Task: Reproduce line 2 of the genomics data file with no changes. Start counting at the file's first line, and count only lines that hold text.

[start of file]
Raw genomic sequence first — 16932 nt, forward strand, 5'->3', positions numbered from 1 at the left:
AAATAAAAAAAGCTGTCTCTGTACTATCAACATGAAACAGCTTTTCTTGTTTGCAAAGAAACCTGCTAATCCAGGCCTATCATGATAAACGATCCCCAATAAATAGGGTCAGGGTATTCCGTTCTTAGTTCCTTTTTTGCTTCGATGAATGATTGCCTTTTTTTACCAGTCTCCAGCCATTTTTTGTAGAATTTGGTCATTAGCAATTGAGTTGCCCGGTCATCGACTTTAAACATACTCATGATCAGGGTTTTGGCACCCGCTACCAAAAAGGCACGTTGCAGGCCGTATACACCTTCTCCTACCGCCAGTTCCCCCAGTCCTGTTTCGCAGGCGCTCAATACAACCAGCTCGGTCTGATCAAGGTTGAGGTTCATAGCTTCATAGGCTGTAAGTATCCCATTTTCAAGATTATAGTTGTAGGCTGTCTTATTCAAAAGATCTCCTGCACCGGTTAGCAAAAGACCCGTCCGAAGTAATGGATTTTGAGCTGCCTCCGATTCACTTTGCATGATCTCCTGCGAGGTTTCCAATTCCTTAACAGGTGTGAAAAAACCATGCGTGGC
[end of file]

AAATAAAAAAAGCTGTCTCTGTACTATCAACATGAAACAGCTTTTCTTGTTTGCAAAGAAACCTGCTAATCCAGGCCTATCATGATAAACGATCCCCAATAAATAGGGTCAGGGTATTCCGTTCTTAGTTCCTTTTTTGCTTCGATGAATGATTGCCTTTTTTTACCAGTCTCCAGCCATTTTTTGTAGAATTTGGTCATTAGCAATTGAGTTGCCCGGTCATCGACTTTAAACATACTCATGATCAGGGTTTTGGCACCCGCTACCAAAAAGGCACGTTGCAGGCCGTATACACCTTCTCCTACCGCCAGTTCCCCCAGTCCTGTTTCGCAGGCGCTCAATACAACCAGCTCGGTCTGATCAAGGTTGAGGTTCATAGCTTCATAGGCTGTAAGTATCCCATTTTCAAGATTATAGTTGTAGGCTGTCTTATTCAAAAGATCTCCTGCACCGGTTAGCAAAAGACCCGTCCGAAGTAATGGATTTTGAGCTGCCTCCGATTCACTTTGCATGATCTCCTGCGAGGTTTCCAATTCCTTAACAGGTGTGAAAAAACCATGCGTGGC